Jeff Masters writes at his "wunderblog," the Weather Underground:

The ongoing March heat wave in the Midwest is one of the most extreme heat events in U.S. history. With so many records being shattered, it is difficult to cover in detail just how widespread, long-lasting, and extreme the event is, and I offer just a few highlights:

Winner, South Dakota hit 94°F yesterday, the earliest 90°+ reading ever recorded in the Northern Plains, according to wunderground's weather historian, Christopher C. Burt. The 94°F reading was just 2°F short of the all-time state record for South Dakota in March, which was 96°F in Tyndall in 1943.

International Falls, Minnesota hit 79°F yesterday, the hottest March temperature on record in the Nation's Icebox. At midnight this morning, the temperature was 66°F there, breaking the record high for March 19 (set in 1910) by 6°F. The low temperature for International Falls bottomed out near 60°F this morning, so low for today is (unofficially) the same as the previous record high for the date. This is the seventh consecutive day that International Falls has broken or tied a daily record. That is spectacularly hard to do for a station with a century-long weather record. The longest string of consecutive records being broken I'm aware of is nine days in a row, set June 2 - 10, 1911 in Tulsa, Oklahoma (with weather records going back to 1905.) International Falls has a good chance of surpassing nine consecutive records this week.

International Falls is routinely the coldest place in the nation. Of course, James Hansen is first out of the box with the notion that the cause is global warming. Masters reports that fact (his blog is usually pro-man made warming but otherwise reliably objective) but goes on to offer a scientific explanation for the "extreme weather event" of so much warmth covering the eastern two thirds of the country in March:

1) La Niña. The on-going La Niña event in the Eastern Pacific has weakened considerably over the past month, but ocean temperatures there are still cool enough to affect the jet stream pattern, favoring high pressure and warm temperatures over the Eastern U.S., and low pressure and cold temperatures over the Western U.S.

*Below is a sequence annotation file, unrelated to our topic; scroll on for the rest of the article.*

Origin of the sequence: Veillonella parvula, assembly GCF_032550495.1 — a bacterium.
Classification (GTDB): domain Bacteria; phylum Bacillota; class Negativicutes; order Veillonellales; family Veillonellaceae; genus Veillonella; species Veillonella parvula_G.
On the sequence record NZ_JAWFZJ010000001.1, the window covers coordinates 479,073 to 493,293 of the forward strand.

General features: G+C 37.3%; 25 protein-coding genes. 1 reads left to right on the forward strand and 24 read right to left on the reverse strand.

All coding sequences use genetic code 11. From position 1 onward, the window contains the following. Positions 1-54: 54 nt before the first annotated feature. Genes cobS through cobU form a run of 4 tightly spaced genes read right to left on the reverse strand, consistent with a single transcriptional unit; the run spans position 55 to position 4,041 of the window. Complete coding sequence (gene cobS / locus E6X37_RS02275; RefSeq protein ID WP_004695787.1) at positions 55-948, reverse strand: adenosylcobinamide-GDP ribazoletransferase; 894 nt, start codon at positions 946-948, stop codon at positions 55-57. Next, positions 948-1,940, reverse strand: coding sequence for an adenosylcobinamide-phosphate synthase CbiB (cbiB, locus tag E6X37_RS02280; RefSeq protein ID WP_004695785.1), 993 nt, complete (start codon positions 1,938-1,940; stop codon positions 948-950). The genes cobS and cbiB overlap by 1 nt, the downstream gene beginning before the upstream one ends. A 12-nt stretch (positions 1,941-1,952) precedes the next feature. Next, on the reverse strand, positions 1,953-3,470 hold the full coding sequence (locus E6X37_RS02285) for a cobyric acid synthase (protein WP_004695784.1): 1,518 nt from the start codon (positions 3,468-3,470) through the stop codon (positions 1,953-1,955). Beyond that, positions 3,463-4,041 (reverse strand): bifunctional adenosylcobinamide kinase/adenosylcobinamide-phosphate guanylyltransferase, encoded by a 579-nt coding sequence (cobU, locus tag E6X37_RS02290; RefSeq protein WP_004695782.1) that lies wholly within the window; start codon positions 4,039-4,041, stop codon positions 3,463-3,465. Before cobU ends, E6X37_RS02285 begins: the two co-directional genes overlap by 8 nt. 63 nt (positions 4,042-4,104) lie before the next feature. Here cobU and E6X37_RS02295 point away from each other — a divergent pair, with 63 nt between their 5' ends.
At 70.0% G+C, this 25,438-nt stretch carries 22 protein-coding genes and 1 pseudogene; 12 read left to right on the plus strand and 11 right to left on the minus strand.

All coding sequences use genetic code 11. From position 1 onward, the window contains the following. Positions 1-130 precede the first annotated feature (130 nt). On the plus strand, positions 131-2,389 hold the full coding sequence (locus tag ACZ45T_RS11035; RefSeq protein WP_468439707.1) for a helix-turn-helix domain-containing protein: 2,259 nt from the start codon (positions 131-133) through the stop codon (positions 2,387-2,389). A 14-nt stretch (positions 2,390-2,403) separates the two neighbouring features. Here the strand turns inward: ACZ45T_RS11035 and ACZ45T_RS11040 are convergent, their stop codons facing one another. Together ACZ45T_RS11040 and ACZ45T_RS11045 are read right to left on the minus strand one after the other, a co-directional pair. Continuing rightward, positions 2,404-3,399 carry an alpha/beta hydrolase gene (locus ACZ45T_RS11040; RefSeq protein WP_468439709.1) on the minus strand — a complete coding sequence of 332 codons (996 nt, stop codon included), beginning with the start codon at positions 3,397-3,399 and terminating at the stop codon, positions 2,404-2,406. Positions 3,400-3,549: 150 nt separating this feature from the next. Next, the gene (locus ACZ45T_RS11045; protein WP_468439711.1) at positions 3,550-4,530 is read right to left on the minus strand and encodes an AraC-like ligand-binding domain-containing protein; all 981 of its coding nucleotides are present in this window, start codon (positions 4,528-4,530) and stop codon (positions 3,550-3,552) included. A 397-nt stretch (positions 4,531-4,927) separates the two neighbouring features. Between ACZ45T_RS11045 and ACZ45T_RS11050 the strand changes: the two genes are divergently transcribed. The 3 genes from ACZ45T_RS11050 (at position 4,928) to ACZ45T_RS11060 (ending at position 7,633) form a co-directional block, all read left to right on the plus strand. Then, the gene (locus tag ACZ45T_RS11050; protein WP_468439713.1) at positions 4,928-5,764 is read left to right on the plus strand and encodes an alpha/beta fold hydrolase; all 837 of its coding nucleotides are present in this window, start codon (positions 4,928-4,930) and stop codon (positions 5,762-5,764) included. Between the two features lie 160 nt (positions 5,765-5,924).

2) The Madden-Julian Oscillation( MJO). The MJO is a 2-month cycle of thunderstorm activity that travels west to east along the Equator. The MJO is currently in phase with La Niña, and is helping create warmer temperatures over the Eastern U.S.

3) The North Atlantic Oscillation (NAO.) The NAO is in its positive phase, which means the difference in pressure between the Icelandic Low and the Azores High is stronger than usual. This tends to increase the jet stream winds and keeps the jet from sagging southwards over the Eastern U.S.

While the blocking pattern responsible for the heat wave is natural, it is very unlikely that the intensity of the heat would have been so great unless we were in a warming climate. Climate scientist Dr. James Hansen has posted an interesting (as yet unpublished) paper discussing how the odds of such extreme heat events have shifted in recent years.

Yesterday, we had a hum dinger of a T-storm and more rain is expected today. With temps in the 80's, the trees have begun to bud, flowers bloom, and a definite springtime feel is in the air. It is the earliest this has happened in my memory and may be the earliest in recorded history.

My experience has been that we are not quite done with winter yet. April and even early May snowstorms are not uncommon in the Midwest so the early blooming is in danger of getting killed off by a switch back to more normal weather for this time of year.

But we are enjoying it while it is here.